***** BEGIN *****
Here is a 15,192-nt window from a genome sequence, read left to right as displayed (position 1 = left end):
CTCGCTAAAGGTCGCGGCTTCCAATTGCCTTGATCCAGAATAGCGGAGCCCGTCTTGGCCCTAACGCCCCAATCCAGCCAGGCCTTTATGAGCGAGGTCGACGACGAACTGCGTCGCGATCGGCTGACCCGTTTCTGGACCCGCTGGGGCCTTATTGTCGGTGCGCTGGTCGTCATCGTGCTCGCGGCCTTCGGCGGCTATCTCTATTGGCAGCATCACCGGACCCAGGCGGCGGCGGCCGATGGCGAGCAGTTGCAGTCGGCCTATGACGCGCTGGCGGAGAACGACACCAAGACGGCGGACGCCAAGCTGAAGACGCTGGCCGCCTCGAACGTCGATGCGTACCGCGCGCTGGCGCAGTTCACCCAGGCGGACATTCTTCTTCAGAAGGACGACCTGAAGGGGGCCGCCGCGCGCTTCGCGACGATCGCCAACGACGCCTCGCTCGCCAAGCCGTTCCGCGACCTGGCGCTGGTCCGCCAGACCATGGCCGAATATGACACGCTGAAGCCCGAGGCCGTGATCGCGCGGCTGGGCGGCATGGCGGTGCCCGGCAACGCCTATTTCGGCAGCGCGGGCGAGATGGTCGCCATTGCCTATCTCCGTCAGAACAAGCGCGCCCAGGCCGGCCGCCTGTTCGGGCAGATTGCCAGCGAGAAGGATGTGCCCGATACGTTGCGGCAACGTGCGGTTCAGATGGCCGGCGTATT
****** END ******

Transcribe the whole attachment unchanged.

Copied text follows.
Here is a 15,192-nt window from a genome sequence, read left to right as displayed (position 1 = left end):
CTCGCTAAAGGTCGCGGCTTCCAATTGCCTTGATCCAGAATAGCGGAGCCCGTCTTGGCCCTAACGCCCCAATCCAGCCAGGCCTTTATGAGCGAGGTCGACGACGAACTGCGTCGCGATCGGCTGACCCGTTTCTGGACCCGCTGGGGCCTTATTGTCGGTGCGCTGGTCGTCATCGTGCTCGCGGCCTTCGGCGGCTATCTCTATTGGCAGCATCACCGGACCCAGGCGGCGGCGGCCGATGGCGAGCAGTTGCAGTCGGCCTATGACGCGCTGGCGGAGAACGACACCAAGACGGCGGACGCCAAGCTGAAGACGCTGGCCGCCTCGAACGTCGATGCGTACCGCGCGCTGGCGCAGTTCACCCAGGCGGACATTCTTCTTCAGAAGGACGACCTGAAGGGGGCCGCCGCGCGCTTCGCGACGATCGCCAACGACGCCTCGCTCGCCAAGCCGTTCCGCGACCTGGCGCTGGTCCGCCAGACCATGGCCGAATATGACACGCTGAAGCCCGAGGCCGTGATCGCGCGGCTGGGCGGCATGGCGGTGCCCGGCAACGCCTATTTCGGCAGCGCGGGCGAGATGGTCGCCATTGCCTATCTCCGTCAGAACAAGCGCGCCCAGGCCGGCCGCCTGTTCGGGCAGATTGCCAGCGAGAAGGATGTGCCCGATACGTTGCGGCAACGTGCGGTTCAGATGGCCGGCGTATT